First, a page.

Jamie's Christmas TV special Night Before Christmas
He and Jools have taught all their kids to cook “although the teenagers kind of switch off a bit”, he admits.
“The parental journey is an interesting one, and often a thankless one, but you just try to have fun. I think it all works itself out in the mix, do y’know what I mean? Parents are a really important part of my audience that I try to look after – they’re so busy, they want to get involved in gardening and cooking, but they don’t want it to be complete carnage.”
When Oliver talks of his audience, he’s not just generalising – thanks to social media, he’s in constant contact with his readers. Between his various platforms, he has an audience of 20 million following his every move. It’s been one of the biggest learning curves of his career, he says.
Christmas TV special Jamie’s Cracking Christmas.
“I’m 41 now – cracking on a bit – but when The Naked Chef first screened in New Zealand, I was 25. I could never talk to the audience, and so social media is really important in that sense. Certainly, for the last five cookbooks, they’ve all been nearly totally influenced by social media. I quite like that – I like the way it’s a conversation, not a speech.”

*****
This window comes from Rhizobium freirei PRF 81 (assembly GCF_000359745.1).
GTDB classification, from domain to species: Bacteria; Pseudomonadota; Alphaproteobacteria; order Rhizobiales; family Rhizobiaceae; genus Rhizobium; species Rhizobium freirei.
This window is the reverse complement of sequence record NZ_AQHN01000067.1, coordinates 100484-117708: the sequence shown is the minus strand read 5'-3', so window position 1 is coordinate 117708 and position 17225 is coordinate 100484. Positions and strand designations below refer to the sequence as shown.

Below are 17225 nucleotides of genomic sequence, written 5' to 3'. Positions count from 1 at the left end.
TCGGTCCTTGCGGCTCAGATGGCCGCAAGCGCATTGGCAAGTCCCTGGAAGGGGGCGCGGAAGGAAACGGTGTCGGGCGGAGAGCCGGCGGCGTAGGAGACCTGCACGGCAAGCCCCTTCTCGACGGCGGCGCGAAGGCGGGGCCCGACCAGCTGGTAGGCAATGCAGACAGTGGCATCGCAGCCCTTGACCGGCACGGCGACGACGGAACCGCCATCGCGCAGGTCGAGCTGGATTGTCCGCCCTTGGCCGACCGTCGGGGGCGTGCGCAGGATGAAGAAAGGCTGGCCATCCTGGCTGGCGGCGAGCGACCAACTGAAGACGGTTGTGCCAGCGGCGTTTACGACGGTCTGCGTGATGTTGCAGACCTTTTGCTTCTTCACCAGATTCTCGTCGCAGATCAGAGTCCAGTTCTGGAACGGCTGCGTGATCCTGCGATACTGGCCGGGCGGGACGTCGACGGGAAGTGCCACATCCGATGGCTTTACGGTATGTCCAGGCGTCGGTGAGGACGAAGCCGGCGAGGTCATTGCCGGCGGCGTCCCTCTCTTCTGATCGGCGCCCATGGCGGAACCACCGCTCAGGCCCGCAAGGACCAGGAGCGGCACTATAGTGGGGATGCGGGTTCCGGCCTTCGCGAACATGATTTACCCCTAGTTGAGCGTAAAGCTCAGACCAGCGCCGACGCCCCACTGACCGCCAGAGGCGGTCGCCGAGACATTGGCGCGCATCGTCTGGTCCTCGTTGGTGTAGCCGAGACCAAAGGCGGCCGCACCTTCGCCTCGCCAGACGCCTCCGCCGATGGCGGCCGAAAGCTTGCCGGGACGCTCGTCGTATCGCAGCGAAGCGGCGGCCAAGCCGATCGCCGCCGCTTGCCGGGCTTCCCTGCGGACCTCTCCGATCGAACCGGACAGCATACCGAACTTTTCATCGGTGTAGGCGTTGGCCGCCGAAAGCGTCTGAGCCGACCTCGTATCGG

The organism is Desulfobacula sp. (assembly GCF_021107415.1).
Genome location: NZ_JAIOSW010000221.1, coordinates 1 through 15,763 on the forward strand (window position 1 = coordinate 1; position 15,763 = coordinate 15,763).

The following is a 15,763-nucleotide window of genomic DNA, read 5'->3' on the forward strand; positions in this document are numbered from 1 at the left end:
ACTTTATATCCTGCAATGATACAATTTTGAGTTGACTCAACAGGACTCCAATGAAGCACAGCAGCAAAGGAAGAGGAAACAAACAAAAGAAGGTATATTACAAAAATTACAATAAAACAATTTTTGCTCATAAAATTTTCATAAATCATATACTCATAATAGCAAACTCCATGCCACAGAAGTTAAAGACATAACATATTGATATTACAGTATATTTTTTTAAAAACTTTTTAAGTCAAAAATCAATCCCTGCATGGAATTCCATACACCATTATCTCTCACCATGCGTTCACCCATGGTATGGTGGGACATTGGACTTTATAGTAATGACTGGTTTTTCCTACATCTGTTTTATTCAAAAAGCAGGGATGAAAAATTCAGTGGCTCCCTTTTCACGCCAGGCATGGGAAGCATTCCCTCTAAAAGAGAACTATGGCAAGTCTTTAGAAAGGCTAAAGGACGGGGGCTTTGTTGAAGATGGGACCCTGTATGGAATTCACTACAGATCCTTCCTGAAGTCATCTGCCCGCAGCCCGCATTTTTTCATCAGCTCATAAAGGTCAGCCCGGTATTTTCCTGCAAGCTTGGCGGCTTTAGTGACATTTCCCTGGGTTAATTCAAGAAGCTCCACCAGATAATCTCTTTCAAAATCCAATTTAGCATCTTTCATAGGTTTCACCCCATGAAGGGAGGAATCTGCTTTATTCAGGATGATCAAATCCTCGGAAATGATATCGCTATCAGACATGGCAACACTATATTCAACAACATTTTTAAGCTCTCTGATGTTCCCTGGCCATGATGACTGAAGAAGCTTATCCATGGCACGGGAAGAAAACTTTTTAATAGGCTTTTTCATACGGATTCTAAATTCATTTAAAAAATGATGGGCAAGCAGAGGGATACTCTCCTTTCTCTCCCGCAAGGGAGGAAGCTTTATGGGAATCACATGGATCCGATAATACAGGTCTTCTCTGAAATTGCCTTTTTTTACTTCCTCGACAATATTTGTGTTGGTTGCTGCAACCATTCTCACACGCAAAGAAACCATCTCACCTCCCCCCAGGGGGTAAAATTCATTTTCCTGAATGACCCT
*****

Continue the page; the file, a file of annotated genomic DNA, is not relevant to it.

Considering Oliver is something of a million-dollar mogul now, his social media posts still feel refreshingly real.
When I tell him this, he jokes that I’m just politely saying they’re badly spelt, but when I insist they feel enthusiastically him, he sounds genuinely chuffed.
“Aw, I appreciate you saying that. I’d like to think if we went out and had a beer one night, you would think I was quite normal. I have an unusual life in some respects, but I’m still friends with about 80 per cent of my school year. My wife keeps me very honest, she has always been an important part of me being normal. And the kids – as you can imagine, times five – are very much the same.”
Us Kiwis might get the chance to have that beer with Oliver, when his oft-delayed Wellington restaurant finally opens. The Italian-themed eatery, which was supposed to be housed in the historic Public Trust building on Lambton Quay, has fallen behind due to the Australian group being “in flux at the moment”, but they’re in the process of sorting it out now.
“Once it’s back on track, New Zealand is straight back on the cards. I was so excited about Wellington; it’s been on the radar for two or three years.”
For now, this particular NZ to UK connection has to end, as my allotted interview time is up. He has places to go, people to see and it’s well past my bedtime. With a final “Smashing, mate”, Oliver asks if I’m doing the interview from my bed (of course) and if there’s a husband he needs to apologise to (luckily I’m single).
With a sign-off of “Sweet dreams”, Oliver tells me I’m the coolest journalist in the world. I think he might be my new favourite person, do y’know what I mean?
WATCH: Jamie on kids and cooking